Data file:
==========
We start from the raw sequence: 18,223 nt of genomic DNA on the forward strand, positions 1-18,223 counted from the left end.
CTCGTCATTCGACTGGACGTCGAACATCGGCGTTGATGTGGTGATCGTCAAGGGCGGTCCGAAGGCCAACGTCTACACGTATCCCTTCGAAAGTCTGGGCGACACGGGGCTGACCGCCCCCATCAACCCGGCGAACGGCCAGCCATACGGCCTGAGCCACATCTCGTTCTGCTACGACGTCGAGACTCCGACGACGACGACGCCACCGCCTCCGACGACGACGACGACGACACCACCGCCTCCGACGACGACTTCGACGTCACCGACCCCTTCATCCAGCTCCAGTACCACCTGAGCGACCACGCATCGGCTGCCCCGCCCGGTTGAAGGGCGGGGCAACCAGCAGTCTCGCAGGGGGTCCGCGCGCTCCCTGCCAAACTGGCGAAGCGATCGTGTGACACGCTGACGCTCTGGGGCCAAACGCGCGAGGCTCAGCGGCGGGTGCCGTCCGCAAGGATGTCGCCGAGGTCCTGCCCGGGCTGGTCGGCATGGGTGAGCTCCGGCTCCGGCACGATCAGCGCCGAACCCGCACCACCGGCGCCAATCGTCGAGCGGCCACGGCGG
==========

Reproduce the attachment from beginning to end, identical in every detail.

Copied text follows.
We start from the raw sequence: 18,223 nt of genomic DNA on the forward strand, positions 1-18,223 counted from the left end.
CTCGTCATTCGACTGGACGTCGAACATCGGCGTTGATGTGGTGATCGTCAAGGGCGGTCCGAAGGCCAACGTCTACACGTATCCCTTCGAAAGTCTGGGCGACACGGGGCTGACCGCCCCCATCAACCCGGCGAACGGCCAGCCATACGGCCTGAGCCACATCTCGTTCTGCTACGACGTCGAGACTCCGACGACGACGACGCCACCGCCTCCGACGACGACGACGACGACACCACCGCCTCCGACGACGACTTCGACGTCACCGACCCCTTCATCCAGCTCCAGTACCACCTGAGCGACCACGCATCGGCTGCCCCGCCCGGTTGAAGGGCGGGGCAACCAGCAGTCTCGCAGGGGGTCCGCGCGCTCCCTGCCAAACTGGCGAAGCGATCGTGTGACACGCTGACGCTCTGGGGCCAAACGCGCGAGGCTCAGCGGCGGGTGCCGTCCGCAAGGATGTCGCCGAGGTCCTGCCCGGGCTGGTCGGCATGGGTGAGCTCCGGCTCCGGCACGATCAGCGCCGAACCCGCACCACCGGCGCCAATCGTCGAGCGGCCACGGCGG